Hartwell added a new kitchen, laundry and servant facilities on the west, raised the second floor above the hyphens and pavilions in order to accommodate additional bedrooms (he left the ballroom untouched), goosed the central block upwards with an entirely new third floor full of servants’ rooms, and tacked a pair of exceedingly un-Palladian two-story box bays onto the main blocks’ south facade. The result was imposing, if no longer quite as beautiful.

The next owner was Lyman’s son Arthur Jr. (1861-1933), whose marriage to Susan Cabot, per The New York Times of October 5, 1888, “brought together an unusually large number of representatives of old New England stock. The eight bridesmaids represented the families of Cabot, Mason, Coolidge, Codman, Lowell, Lyman and Courtis, and the ushers were of equally distinguished lineage.” To many observers, including, I’m afraid, most real estate brokers, Hartwell’s exteriors looked “colonial.”

However, heavy Victoriana raged within. In 1917, Arthur Jr. hired a smart Boston decorator and dealer named Nonie Tupper, of whom I cannot find any record, to do the place over in the newly fashionable colonial revival style. I doubt she tore off the balustrades or junked the shutters, all of which are missing in the modern view below, but with the exception of the main stair, the paneled library and bit of dado here and there, pretty much everything else inside was ripped out and replaced with restrained millwork and period repro mantelpieces — except the ballroom, which escaped alteration once again.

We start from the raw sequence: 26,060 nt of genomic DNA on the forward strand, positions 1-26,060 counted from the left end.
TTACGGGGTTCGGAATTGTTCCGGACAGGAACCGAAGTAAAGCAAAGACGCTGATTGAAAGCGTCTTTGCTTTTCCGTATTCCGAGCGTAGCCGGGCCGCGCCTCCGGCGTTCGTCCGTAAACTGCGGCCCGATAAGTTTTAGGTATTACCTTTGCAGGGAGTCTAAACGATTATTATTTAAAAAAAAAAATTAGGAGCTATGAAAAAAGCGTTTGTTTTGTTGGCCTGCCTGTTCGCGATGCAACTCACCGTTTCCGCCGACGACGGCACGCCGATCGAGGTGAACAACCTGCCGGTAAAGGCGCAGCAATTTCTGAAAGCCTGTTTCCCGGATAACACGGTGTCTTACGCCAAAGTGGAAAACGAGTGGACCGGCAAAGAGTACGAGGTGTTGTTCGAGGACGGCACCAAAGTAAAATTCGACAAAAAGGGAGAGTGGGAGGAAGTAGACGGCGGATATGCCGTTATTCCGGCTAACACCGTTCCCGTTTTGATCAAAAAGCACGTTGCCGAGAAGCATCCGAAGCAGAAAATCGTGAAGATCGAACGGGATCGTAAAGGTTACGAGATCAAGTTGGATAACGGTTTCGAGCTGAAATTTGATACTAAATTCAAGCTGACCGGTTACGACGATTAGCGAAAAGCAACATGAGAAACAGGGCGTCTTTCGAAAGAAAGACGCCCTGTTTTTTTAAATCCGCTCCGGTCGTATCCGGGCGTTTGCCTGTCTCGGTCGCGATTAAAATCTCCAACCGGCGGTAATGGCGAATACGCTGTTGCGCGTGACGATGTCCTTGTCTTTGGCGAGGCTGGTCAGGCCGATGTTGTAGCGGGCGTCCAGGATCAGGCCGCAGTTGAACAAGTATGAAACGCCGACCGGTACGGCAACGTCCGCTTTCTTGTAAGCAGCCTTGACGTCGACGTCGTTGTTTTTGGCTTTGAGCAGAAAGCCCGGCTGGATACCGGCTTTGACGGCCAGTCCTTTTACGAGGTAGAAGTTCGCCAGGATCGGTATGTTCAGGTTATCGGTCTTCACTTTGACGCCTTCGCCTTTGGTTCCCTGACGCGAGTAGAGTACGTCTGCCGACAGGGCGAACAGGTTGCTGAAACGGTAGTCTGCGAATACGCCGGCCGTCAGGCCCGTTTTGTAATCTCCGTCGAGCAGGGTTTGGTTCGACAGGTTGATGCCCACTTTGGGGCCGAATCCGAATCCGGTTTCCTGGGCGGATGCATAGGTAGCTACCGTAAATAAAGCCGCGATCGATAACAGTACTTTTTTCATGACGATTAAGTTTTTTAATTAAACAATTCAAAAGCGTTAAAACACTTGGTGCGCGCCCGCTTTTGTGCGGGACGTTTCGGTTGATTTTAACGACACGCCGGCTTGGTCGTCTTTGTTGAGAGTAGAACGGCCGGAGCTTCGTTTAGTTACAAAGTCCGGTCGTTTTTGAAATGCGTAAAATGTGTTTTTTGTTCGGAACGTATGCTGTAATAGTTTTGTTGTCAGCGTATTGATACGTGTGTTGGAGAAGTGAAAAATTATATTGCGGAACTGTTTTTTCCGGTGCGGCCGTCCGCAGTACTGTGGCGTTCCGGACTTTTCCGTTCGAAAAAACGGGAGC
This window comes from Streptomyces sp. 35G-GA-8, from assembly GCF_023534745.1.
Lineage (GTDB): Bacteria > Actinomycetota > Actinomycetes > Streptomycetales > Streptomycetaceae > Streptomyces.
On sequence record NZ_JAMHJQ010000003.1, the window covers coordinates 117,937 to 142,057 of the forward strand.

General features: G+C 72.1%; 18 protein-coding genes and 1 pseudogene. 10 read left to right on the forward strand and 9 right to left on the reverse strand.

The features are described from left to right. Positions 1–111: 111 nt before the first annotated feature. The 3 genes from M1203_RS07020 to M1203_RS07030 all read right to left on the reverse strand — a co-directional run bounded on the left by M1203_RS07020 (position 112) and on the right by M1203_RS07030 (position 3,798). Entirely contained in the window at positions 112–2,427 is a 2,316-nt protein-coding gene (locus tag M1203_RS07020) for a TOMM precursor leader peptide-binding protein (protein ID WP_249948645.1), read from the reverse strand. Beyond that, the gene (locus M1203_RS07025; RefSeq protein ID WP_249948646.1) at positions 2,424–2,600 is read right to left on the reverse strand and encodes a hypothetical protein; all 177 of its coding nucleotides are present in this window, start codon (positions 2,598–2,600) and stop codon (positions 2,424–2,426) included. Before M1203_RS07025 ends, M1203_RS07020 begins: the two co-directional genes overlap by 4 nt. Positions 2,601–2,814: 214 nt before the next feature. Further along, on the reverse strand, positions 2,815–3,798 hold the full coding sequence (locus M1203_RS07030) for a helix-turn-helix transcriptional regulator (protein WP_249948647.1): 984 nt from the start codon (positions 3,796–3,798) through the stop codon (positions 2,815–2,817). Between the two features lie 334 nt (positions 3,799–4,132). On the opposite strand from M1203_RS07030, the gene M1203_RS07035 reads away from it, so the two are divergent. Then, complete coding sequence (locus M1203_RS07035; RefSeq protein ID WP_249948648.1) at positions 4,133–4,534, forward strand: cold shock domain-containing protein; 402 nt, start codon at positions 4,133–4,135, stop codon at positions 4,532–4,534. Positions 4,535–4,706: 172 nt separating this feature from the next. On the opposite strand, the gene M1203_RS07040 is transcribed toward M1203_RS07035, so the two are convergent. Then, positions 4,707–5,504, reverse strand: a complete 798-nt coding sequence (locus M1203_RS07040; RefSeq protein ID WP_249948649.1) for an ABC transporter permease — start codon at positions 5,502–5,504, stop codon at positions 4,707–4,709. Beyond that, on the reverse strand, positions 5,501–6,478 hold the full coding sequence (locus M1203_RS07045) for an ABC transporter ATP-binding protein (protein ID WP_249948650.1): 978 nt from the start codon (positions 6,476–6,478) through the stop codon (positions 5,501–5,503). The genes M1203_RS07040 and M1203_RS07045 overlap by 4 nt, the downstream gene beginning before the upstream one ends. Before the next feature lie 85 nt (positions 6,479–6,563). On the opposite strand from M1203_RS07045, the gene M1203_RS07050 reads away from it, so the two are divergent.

Let’s make a counter-clockwise circuit of the building before going inside. The blank windows on the second floor of the east pavilion screen the upper portion of the double height ballroom. The porch wraps around to the rear of the house, where it overlooks a lawn bounded on the north by greenhouses. This huge range of vintage glazed buildings has been in nonstop operation since 1796. Repeatedly enlarged during two plus centuries, they are the oldest operating greenhouses in the United States.